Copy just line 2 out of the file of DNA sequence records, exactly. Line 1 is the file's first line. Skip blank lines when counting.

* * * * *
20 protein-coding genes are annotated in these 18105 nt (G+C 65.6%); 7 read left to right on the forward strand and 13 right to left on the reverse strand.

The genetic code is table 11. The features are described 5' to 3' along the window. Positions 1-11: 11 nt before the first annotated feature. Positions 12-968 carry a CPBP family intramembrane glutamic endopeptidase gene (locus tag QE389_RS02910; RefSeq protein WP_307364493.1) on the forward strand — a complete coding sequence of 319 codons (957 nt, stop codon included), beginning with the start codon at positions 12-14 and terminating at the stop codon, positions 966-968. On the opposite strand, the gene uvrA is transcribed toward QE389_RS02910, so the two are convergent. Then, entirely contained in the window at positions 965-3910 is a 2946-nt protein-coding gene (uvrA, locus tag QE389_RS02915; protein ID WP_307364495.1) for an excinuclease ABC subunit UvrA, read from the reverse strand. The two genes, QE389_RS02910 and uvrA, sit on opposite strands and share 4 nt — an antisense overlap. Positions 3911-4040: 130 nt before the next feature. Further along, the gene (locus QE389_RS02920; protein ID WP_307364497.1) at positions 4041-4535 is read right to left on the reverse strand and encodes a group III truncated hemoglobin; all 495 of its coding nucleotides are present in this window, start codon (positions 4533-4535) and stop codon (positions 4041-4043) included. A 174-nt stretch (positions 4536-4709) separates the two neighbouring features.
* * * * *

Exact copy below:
The genetic code is table 11. The features are described 5' to 3' along the window. Positions 1-11: 11 nt before the first annotated feature. Positions 12-968 carry a CPBP family intramembrane glutamic endopeptidase gene (locus tag QE389_RS02910; RefSeq protein WP_307364493.1) on the forward strand — a complete coding sequence of 319 codons (957 nt, stop codon included), beginning with the start codon at positions 12-14 and terminating at the stop codon, positions 966-968. On the opposite strand, the gene uvrA is transcribed toward QE389_RS02910, so the two are convergent. Then, entirely contained in the window at positions 965-3910 is a 2946-nt protein-coding gene (uvrA, locus tag QE389_RS02915; protein ID WP_307364495.1) for an excinuclease ABC subunit UvrA, read from the reverse strand. The two genes, QE389_RS02910 and uvrA, sit on opposite strands and share 4 nt — an antisense overlap. Positions 3911-4040: 130 nt before the next feature. Further along, the gene (locus QE389_RS02920; protein ID WP_307364497.1) at positions 4041-4535 is read right to left on the reverse strand and encodes a group III truncated hemoglobin; all 495 of its coding nucleotides are present in this window, start codon (positions 4533-4535) and stop codon (positions 4041-4043) included. A 174-nt stretch (positions 4536-4709) separates the two neighbouring features.